Helicobacter pylori

H. pylori Infection & Gastric Ulcers

Discovery of H. pylori & Nobel Prize 2005

  • The Nobel Prize in Physiology or Medicine 2005 was awarded jointly to Barry J. Marshall and J. Robin Warren "for their discovery of the bacterium Helicobacter pylori and its role in gastritis and peptic ulcer disease“
  • In 1982, when this bacterium was discovered by Marshall and Warren, stress and lifestyle were considered the major causes of peptic ulcer disease. It is now firmly established that Helicobacter pylori causes more than 90% of duodenal ulcers and up to 80% of gastric ulcers

Overview

  • Helicobacter pylori (H. pylori) is a bacterium that is commonly found in the stomach
  • It is present in approximately 50% of the world's population
  • H. pylori infection is more common in adulthood in developed countries, however, most children in developing countries are infected with H. pylori before age 10
  • H. pylori is capable of causing a number of digestive problems, including ulcers and stomach cancer
  • H. pylori is probably spread by consuming food or water contaminated with fecal matter
  • H. pylori causes changes to the stomach and duodenum (first part of small intestine) leading to chronic inflammation in the walls of the stomach (gastritis) or duodenum (duodenitis)
  • As a result of these changes, the stomach and duodenum are more vulnerable to damage from digestive juices (stomach acid)

Symptoms

  • Some people with chronic gastritis or duodenitis develop more serious problems, including stomach or duodenal ulcers
  • Ulcers can cause a variety of symptoms:
  1. Abdominal pain or discomfort
  2. Bloating
  3. Lack of appetite
  4. Nausea or vomiting
  5. Dark-colored stools
  6. Bleeding ulcers can cause a low blood count and fatigue
  • Less commonly, chronic gastritis causes abnormal changes in the stomach lining, which can lead to certain forms of cancer
  • Since so many people in the world are infected with H. pylori, it is considered to be an important cause of stomach cancer
  • People living in developing countries in which H. pylori infection occurs at an early age are at greatest risk of stomach cancer

Treatment for H. pylori

  • No single drug cures H. pylori infection
  • Most treatment regimens involve taking several medications (triple therapy) for 14 days
  • At least two antibiotics that help to kill the bacteria are generally recommended in order to reduce the risk of treatment failure and antibiotic resistance
  • The other medication, a proton pump inhibitor (PPI), decreases the production of stomach acid thus helping the ulcer heal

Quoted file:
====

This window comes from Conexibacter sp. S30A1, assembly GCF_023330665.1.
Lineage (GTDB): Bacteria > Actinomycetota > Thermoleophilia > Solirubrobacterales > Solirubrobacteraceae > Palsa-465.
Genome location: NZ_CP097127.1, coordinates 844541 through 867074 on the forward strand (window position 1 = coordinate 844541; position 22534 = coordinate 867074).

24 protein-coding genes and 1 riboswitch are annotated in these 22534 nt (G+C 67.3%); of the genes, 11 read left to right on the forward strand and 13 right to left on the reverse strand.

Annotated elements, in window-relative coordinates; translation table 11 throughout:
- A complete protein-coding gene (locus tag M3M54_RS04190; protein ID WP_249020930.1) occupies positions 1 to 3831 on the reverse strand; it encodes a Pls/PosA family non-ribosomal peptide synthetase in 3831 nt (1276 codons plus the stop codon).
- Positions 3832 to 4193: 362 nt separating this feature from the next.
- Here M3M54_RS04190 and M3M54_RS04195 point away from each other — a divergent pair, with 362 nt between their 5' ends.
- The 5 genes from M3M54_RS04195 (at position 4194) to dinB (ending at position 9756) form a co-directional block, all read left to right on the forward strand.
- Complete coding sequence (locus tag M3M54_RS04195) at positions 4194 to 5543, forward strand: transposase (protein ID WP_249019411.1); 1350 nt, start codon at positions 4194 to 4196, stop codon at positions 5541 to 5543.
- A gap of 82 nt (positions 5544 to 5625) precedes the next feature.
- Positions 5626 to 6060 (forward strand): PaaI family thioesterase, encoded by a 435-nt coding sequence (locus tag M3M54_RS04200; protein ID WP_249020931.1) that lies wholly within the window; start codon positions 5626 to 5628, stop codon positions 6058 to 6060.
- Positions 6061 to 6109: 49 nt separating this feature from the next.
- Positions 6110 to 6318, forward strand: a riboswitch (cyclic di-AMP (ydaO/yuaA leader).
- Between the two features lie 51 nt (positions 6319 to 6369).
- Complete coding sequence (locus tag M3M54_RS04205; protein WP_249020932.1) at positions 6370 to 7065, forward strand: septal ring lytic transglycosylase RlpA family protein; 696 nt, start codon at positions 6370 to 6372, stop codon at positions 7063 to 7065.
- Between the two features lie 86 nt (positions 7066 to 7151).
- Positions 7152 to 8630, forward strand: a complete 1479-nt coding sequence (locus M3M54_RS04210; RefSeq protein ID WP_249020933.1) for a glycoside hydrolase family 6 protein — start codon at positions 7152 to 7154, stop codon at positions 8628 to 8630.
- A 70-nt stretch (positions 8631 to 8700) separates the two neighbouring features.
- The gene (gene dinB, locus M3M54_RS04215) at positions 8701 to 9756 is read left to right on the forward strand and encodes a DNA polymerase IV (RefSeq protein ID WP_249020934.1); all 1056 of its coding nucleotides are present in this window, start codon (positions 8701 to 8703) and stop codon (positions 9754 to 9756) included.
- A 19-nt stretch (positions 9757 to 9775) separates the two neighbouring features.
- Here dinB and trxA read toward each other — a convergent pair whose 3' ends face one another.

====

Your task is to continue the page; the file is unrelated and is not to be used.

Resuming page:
• A standard triple therapy is amoxicillin, clarithromycin, and a PPI

Example:

Triple therapy — The regimen most commonly recommended for first line treatment of H. pylori is triple therapy with a PPI (lansoprazole 30 mg twice daily, omeprazole 20 mg twice daily, pantoprazole 40 mg twice daily, rabeprazole 20 mg twice daily, or esomeprazole 20 mg twice daily or esomeprazole 40 mg once daily), amoxicillin (1 g twice daily), and clarithromycin (500 mg twice daily) for 14 days

Problems with Current Treatment

  • There are increasing numbers of patients with H. pylori infection that is resistant to antibiotics
  • In the United States, up to 50% of strains are resistant to metronidazole and 13% are resistant to clarithromycin
  • The treatment regimen that is selected must be effective, but considerations such as cost, side effects, and ease of administration should also be taken into account
  • Up to 50% of patients have side effects while taking H. pylori treatment

Despite the number of randomized controlled trials, the optimal therapeutic regimen has not yet been defined

H. Pylori & Gastric Cancer

  • 1 million cases of gastric cancer are diagnosed each year
  • Fourth most common cancer worldwide
  • Second leading cause of cancer related deaths each year (~700,000 people)
  • Infection with H. pylori bacteria seems to be a major cause of stomach cancer
  • 10% of infected individuals develop ulcers, 1-3% develop gastric cancer, and 0.1% develop mucosa associated lymphoid tissue (MALT) lymphoma
  • The changes caused by H. pylori infection in the stomach lining are strong risk factors for stomach cancer and MALT lymphoma
  • Studies* support an unequivocal role for H. pylori in the development of gastric cancer
  • There are several FDA approved chemotherapy drugs for stomach cancer

Novel anti-H. pylori therapies may be an effective means of gastric cancer prevention

Solstar Pharma Tactic

Develop new effective therapies against H. pylori

Research on traditional medicines and natural resources

  1. Develop antimicrobial agents with our VINE Formulation
  2. Protect against antibiotic resistance


Completely eradicate the infection

  1. Decrease ulcers and other symptoms
  2. Decrease risk of stomach cancer


Controlled release of novel agents using fast-action and slow-action formulation

  1. Decrease toxicity
  2. Reduce treatment dosages and period

Solutions for H. pylori infection

Learn more

References

  • Wroblewski LE, Peek RM, Wilson KT. Helicobacter pylori and Gastric Cancer: Factors That Modulate Disease Risk. Clinical Microbiology Reviews. 2010;23(4):713-739
  • Yuan Y, Ford AC, Khan KJ, Gisbert JP, Forman D, Leontiadis GI, Tse F, Calvet X, Fallone C, Fischbach L, Oderda G, Bazzoli F, Moayyedi P. Optimum duration of regimens for Helicobacter pylori eradication. Cochrane Database of Systematic Reviews 2013, Issue 12
  • Gatta, L; Vakil, N; Vaira, D; Scarpignato, C (7 August 2013). "Global eradication rates for Helicobacter pylori infection: systematic review and meta-analysis of sequential therapy.". BMJ (Clinical research ed.). 347: f4587
  • "The Nobel Prize in Physiology or Medicine 2005". Nobelprize.org. <http://www.nobelprize.org/nobel_prizes/medicine/laureates/2005/>